water quality in European countries.
Multivariate analyzes are frequently and successfully
applied in the analysis of relationships between different
groups of algae and environmental factors [36, 41, 42].
Multivariate analysis between certain physico-chemical
river characteristics and algae groups in the studied rivers
revealed the relationship between the abundance of Chloro-
phyta, Cryptophyta and Euglenophyta and higher concentra-
tions of nitrates and phosphates, the presence of modifica-
tions (resection, reinforcement), silty river bottom and
higher pH. Such a correlation confirms the indicative role
of mixotrophic forms of algae (cryptophytes and eugle-
noids), which are characteristic of eutrophic water bodies,
rich in nutrients and organic matter [43-44]. At the same
time, Nuphar lutea was the dominant macrophyte species
at the study sites, or sometimes the macroscopic alga
Cladophora agg. The abundance of Nuphar lutea was often
correlated with the significant presence of other taxa such
as Glyceria maxima, Elodea canadensi, Sparganium erec-
tum and Hydrocharis morsus-ranae, especially in the Noteć
River. Taxa like N. lutea, S. erectum and G. maxima are
typical for waters rich in nutrients. At some sites of the
Noteć River, e.g. S and T, the Nupharo-Nymphaeetum
community was identified.
The obtained results demonstrated a higher contribu-
tion and stronger attachment of Bacillariophyceae to the
river sites characterized by lower concentrations of nutri-
ents, no or minor modifications, sandy river bottom and
higher water conductivity. The relationships between dia-
toms and the sandy river bottom was stronger due to the
complicated texture of this substratum, which takes up
more space for benthos colonization, therefore supports more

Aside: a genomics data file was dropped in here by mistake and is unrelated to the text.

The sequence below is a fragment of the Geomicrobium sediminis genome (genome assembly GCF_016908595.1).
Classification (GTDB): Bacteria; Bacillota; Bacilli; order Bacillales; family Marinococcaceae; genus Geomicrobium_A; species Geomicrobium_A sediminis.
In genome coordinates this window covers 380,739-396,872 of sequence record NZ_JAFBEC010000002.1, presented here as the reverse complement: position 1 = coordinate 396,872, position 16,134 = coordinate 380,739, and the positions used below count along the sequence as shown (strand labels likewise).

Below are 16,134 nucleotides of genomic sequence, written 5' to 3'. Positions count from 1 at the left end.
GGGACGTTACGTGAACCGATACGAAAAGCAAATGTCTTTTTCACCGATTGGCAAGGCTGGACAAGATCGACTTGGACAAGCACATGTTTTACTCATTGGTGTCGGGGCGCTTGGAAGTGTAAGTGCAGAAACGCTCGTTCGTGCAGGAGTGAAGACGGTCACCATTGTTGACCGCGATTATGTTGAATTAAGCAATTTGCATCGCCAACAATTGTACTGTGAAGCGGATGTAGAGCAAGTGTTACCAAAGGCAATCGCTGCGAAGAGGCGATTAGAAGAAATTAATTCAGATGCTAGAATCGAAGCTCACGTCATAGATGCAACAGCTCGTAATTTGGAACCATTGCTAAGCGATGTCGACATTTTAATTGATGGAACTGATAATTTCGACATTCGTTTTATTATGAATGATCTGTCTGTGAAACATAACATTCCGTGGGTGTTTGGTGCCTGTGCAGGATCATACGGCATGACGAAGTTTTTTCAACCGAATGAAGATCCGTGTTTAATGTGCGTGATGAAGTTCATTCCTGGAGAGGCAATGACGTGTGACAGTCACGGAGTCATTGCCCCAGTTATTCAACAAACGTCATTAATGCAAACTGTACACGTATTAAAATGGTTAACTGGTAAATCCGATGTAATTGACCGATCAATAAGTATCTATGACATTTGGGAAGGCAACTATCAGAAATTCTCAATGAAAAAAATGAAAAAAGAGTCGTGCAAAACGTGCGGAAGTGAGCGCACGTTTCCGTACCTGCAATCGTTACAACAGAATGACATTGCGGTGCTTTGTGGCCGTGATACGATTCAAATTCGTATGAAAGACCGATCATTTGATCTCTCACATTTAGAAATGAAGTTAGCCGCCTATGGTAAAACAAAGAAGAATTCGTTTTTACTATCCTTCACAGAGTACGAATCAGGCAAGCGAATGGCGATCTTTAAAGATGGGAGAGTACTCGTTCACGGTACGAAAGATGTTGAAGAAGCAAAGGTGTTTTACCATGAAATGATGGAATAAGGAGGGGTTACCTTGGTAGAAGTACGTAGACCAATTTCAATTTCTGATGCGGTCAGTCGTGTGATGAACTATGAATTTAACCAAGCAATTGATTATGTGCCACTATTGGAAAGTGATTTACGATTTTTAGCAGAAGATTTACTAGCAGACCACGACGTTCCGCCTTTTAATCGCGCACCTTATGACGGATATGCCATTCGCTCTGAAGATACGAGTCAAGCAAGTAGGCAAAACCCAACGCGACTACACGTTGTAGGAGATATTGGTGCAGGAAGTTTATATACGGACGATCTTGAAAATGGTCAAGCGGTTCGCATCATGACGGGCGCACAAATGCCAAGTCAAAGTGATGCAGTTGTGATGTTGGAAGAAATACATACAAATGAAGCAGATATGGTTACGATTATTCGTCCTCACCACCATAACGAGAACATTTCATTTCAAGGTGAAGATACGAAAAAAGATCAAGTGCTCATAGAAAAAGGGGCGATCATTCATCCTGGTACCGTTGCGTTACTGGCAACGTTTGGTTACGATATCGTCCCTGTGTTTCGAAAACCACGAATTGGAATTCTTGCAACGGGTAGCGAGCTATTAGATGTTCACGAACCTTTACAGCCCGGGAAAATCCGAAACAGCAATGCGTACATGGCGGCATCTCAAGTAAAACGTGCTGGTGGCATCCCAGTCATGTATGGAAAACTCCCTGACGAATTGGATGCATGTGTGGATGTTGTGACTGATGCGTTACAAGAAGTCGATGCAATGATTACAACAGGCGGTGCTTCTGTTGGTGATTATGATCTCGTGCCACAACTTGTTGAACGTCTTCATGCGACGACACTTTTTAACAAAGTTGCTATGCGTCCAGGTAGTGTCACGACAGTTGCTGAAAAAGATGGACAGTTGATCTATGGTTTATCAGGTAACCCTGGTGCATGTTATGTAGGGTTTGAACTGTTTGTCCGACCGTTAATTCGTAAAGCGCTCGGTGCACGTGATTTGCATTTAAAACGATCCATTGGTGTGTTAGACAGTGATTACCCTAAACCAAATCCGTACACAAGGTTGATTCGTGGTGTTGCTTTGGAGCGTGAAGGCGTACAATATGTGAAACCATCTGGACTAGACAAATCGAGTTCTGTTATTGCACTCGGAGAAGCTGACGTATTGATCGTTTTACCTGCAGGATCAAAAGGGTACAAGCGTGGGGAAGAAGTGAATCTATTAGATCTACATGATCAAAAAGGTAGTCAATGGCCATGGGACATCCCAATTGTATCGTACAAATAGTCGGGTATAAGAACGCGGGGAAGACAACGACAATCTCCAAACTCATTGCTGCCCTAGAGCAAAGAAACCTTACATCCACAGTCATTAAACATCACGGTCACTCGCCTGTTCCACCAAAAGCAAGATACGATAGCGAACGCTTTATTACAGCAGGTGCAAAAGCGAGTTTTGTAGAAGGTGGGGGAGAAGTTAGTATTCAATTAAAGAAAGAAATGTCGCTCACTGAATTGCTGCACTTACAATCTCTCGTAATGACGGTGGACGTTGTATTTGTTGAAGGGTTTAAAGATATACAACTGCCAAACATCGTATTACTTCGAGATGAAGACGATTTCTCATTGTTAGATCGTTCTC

organisms which can supply the euphotic zone as a result
of the water turbulence. Moreover, Elodea canadensis,
Glyceria maxima and Sparganium emersum were ob-
© by PSP Volume 23 – No 2a. 2014 Fresenius Environmental Bulletin
587
served as dominant macrophytes. At such river sites, the
nutrient tolerant species, like Lemna minor and Phrag-
mites australis, were also found. At the sites situated on
the Noteć and Rgilówka rivers, the Glycerietum maximae
community (nutrient tolerant) was identified, and in the
Samica Stęszewska and Noteć rivers –the Elodeetum cana-
densis communities.
In conclusion, the results of this study indicate that
diatoms’ communities were dominant in the rivers with a
rapid water current, while cyanobacteria and green algae
in slow-flowing rivers. The results of classifications,
based on the physical and chemical measurements, and the
trophic and saprobic diatom spectrum, as well as hydro-
morphological features and the aquatic vegetation struc-
ture data, indicated that the waters of the Noteć River sites
are characterized by poorer quality compared to the other
studied rivers.
ACKNOWLEDGEMENTS
This study was supported by the Polish Ministry of
Education and Science grant (Project number: N N305
3637 33).
The authors have declared no conflict of interest.
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Received: July 29, 2013
Revised: October 14, 2013
Accepted: October 18, 2013
CORRESPONDING AUTHOR
Beata Messyasz
Department of Hydrobiology
Adam Mickiewicz University
Umultowska 89
61-614 Poznan
POLAND
E-mail: messyasz@amu.edu.pl
FEB/ Vol 23/ No 2a/ 2014 – pages 581 - 588